There are a great many possible motives that can speak to what Hayek did, from personal enthusiasm for Pinochet to being blackmailed. In the absence of a very careful biographical study – which Robin does not provide -, what we have is Robin projecting his biases onto Hayek.

        I rather think that Robin, in fact, is speaking to Hayek’s ideas, hoping to undermine them by tarnishing Hayek with a fact which Robin believes to be a real tarnish.

        Now, I think Pinochet reprehensible. But, I do not see any insight coming from Robin’s discussion of Hayek’s relationship with Pinochet. Rather, I think it tells us more about Robin than Hayek.

      • Benjamin David Steele June 26, 2013 at 5:33 pm | #

        However, if you have no evidence to the contrary, it is best to take the evidence at face value. Conspiracy theorists are good at speculating endlessly, but that isn’t helpful for rational and fair debate. Hayek spoke and wrote often. So did his supporters and allies. Why not take them at their word as Corey Robin is doing?

        If you don’t take Hayek at his word, then you don’t know anything about him at all, especially not about his ideas. Maybe everything he wrote was because he was blackmailed, but it is highly improbable. Let us stick with the probable first and work our way forward from there.

  7. neffer June 26, 2013 at 9:27 pm | #

    Benjamin David Steele June 26, 2013 at 5:33 pm, writes: “Why not take them at their word as Corey Robin is doing?”

    Because that is not a reasonable position to take. I rather assume the most reasonable explanation for a bright person like Hayek to see – rather pretend that there is – nothing wrong with a dictator is that he or she has a financial interest to see things that way. Hence, I do not take comments on such topics seriously and, frankly, if Prof. Robin does, that rather calls his judgment into serious question.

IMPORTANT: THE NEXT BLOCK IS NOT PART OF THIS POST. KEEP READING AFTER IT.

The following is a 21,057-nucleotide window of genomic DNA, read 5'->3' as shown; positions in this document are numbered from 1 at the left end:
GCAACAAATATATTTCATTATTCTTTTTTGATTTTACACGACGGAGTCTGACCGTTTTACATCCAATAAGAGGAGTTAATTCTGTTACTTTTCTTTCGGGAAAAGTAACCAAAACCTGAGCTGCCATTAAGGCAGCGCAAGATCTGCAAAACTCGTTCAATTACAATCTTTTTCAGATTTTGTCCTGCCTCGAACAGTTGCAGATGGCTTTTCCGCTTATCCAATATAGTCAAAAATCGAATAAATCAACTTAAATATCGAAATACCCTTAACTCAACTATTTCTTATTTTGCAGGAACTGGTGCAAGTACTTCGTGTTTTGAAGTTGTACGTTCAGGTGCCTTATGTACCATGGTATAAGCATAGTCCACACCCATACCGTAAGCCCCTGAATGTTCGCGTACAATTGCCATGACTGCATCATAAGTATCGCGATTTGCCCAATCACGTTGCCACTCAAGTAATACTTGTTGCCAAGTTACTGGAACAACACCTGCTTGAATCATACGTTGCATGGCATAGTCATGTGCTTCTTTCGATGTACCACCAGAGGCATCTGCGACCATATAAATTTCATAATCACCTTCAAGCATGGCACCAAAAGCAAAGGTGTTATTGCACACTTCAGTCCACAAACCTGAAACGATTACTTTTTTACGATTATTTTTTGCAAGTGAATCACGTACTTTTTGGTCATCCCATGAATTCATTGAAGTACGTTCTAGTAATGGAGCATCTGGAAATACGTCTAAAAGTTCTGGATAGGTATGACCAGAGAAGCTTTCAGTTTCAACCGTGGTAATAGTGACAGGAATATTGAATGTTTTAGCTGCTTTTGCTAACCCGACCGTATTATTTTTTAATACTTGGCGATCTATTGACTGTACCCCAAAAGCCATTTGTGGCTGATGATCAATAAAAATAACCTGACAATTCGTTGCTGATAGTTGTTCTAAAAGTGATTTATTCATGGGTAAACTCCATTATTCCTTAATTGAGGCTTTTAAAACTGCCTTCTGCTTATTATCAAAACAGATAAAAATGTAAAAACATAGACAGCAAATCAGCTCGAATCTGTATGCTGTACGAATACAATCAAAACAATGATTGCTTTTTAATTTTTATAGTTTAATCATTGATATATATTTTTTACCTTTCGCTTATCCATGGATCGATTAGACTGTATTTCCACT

• Benjamin David Steele June 26, 2013 at 9:47 pm | #

      In order to be fair and consistent, you can’t take Hayek’s ideas at face value either. That leaves you in a predicament.

      Corey Robin takes Hayek’s words and deeds at face value in order to look beyond the surface level of Hayek’s ideas. You criticize taking things at face value, but you recommend doing the very same thing with Hayek’s ideas. So, your criticism can be turned against your own argument.

      If you followed your criticism fairly and consistently by taking nothing at face value, you’d have nothing to say at all or rather nothing worthy… which does seem to be the case. All you can do is complain without adding anything of value.

      • neffer June 26, 2013 at 11:38 pm | #

        Benjamin David Steele June 26, 2013 at 9:47 pm #

        I disagree with you very profoundly here. As I see it, you confuse apples with oranges.

        One the one hand, Hayek has written important scholarly works. These have to be judged according to their contribution to the store of knowledge.